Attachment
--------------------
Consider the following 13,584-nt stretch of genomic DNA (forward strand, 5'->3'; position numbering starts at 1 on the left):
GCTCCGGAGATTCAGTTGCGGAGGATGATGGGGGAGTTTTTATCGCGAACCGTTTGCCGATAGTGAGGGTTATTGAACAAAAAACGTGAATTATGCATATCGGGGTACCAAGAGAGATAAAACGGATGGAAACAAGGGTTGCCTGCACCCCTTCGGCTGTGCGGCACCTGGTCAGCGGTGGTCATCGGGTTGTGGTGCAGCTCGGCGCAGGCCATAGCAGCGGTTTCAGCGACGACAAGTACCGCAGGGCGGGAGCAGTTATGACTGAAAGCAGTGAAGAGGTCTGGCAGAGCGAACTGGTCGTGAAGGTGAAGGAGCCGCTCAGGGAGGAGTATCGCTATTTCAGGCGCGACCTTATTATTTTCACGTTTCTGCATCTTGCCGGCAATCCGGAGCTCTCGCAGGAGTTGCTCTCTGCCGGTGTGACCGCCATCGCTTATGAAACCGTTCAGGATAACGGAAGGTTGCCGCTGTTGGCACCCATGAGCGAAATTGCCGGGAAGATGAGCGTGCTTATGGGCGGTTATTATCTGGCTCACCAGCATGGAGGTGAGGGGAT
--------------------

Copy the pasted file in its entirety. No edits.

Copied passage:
Consider the following 13,584-nt stretch of genomic DNA (forward strand, 5'->3'; position numbering starts at 1 on the left):
GCTCCGGAGATTCAGTTGCGGAGGATGATGGGGGAGTTTTTATCGCGAACCGTTTGCCGATAGTGAGGGTTATTGAACAAAAAACGTGAATTATGCATATCGGGGTACCAAGAGAGATAAAACGGATGGAAACAAGGGTTGCCTGCACCCCTTCGGCTGTGCGGCACCTGGTCAGCGGTGGTCATCGGGTTGTGGTGCAGCTCGGCGCAGGCCATAGCAGCGGTTTCAGCGACGACAAGTACCGCAGGGCGGGAGCAGTTATGACTGAAAGCAGTGAAGAGGTCTGGCAGAGCGAACTGGTCGTGAAGGTGAAGGAGCCGCTCAGGGAGGAGTATCGCTATTTCAGGCGCGACCTTATTATTTTCACGTTTCTGCATCTTGCCGGCAATCCGGAGCTCTCGCAGGAGTTGCTCTCTGCCGGTGTGACCGCCATCGCTTATGAAACCGTTCAGGATAACGGAAGGTTGCCGCTGTTGGCACCCATGAGCGAAATTGCCGGGAAGATGAGCGTGCTTATGGGCGGTTATTATCTGGCTCACCAGCATGGAGGTGAGGGGAT